At key moments, Miss Dilian displays a terrific fondness for the smug, self-satisfied smile, but that is a convention of the melodramatic acting of the time. She looks like any number of other blond Mexican actresses Bunuel used at this period of his career, representing an idealization later to be exemplified in the talent and the grand, chilly beauty of Catherine Deneuve in ''Belle de Jour'' and ''Tristana.'' Mr. Mistral is a more than adequate Alejandro, though his handsomeness appears to be that of a Latin American spinoff of Victor Mature....

    Among the other reasons that ''Abismos de Pasion'' is not to be missed is the film's final sequence, which is just as breathtaking as the final sequence of ''Tristana'' - and even more outrageous.


    1.Juliet Baker, The Brontes (London: Orion 1994)
    2.Martha Nussbaum, Philosophy and Literature 20 (1996), Hopkins University Press.
    3. Lin Haire-Sarbeant, Sympathy for the Devil: The Problem of Heathcliff in Film Versions of Wuthering Heights.
    Last edited by Peripatetics; 11-18-2009 at 09:48 AM. Reason: Sectional Modification

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    If this is your *own* original writing you may proceed; if not, please respect copyright laws:

    especially post #3.
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    *own original writing.

    On 11-02-2009, 12:24 PM, Logos posted:
    If this is your *own* original writing you may proceed; if not, please respect copyright laws:

    Either Logos did not carefully read my posting, the quotation marks and the attribution in the references, or she does not recognize the distinction between published printed material and the web based sources. In either case her use of *own* implies plagiarism and is offensive. This is reinforced by the fact that I attempted to explain my position in an email note to which she deemed it unnecessary to reply. Consequently I shall attempt publicly to clarify my position that I had no intent to violate the copyright in including the quotations from Philosophy and Literature by Martha Nussbaum, and of the review of Abismos de Pasion (1953), by Vincent Canby.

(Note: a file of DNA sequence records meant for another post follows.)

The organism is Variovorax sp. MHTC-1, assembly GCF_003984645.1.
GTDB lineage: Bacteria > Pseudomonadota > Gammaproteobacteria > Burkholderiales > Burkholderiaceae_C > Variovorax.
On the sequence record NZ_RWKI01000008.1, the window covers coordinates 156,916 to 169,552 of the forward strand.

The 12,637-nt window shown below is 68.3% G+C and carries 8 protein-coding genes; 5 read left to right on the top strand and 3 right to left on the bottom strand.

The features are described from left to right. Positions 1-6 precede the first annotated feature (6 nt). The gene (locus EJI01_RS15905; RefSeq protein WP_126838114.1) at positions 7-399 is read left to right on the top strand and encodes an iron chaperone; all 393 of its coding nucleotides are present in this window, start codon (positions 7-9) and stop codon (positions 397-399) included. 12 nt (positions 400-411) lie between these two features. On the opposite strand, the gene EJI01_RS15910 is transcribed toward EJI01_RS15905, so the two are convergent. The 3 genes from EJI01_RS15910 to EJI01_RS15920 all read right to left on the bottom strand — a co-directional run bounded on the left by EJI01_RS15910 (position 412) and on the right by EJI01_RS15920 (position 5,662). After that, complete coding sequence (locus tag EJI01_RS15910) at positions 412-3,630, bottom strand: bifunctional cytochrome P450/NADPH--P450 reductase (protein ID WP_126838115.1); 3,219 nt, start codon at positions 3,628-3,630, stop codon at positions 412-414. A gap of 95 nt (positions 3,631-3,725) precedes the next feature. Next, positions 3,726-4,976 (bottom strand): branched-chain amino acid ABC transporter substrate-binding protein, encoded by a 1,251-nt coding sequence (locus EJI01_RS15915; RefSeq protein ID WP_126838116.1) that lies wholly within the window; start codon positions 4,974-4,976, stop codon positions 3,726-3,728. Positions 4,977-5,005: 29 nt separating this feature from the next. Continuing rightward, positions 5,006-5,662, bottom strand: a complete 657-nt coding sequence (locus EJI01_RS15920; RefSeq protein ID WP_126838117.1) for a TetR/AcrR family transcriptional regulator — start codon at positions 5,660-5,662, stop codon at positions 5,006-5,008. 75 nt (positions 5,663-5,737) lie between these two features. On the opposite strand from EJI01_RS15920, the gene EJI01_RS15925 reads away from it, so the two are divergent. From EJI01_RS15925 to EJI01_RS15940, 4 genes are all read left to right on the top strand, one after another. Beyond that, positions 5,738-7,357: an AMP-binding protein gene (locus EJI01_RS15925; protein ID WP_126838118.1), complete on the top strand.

1) The citation on copyright from ; “Under the fair use doctrine of the U.S. copyright statute, it is permissible to use limited portions of a work including quotes, for purposes such as commentary, criticism, news reporting, and scholarly reports.”, should suffice as I clearly identified the authors and sources for the material in quotation marks that I used to advance my argument of the film adaptations of Wuthering Heights, since the material qualifies as a 'scholarly report'.

    Now to the specifics that Logos found objectionable: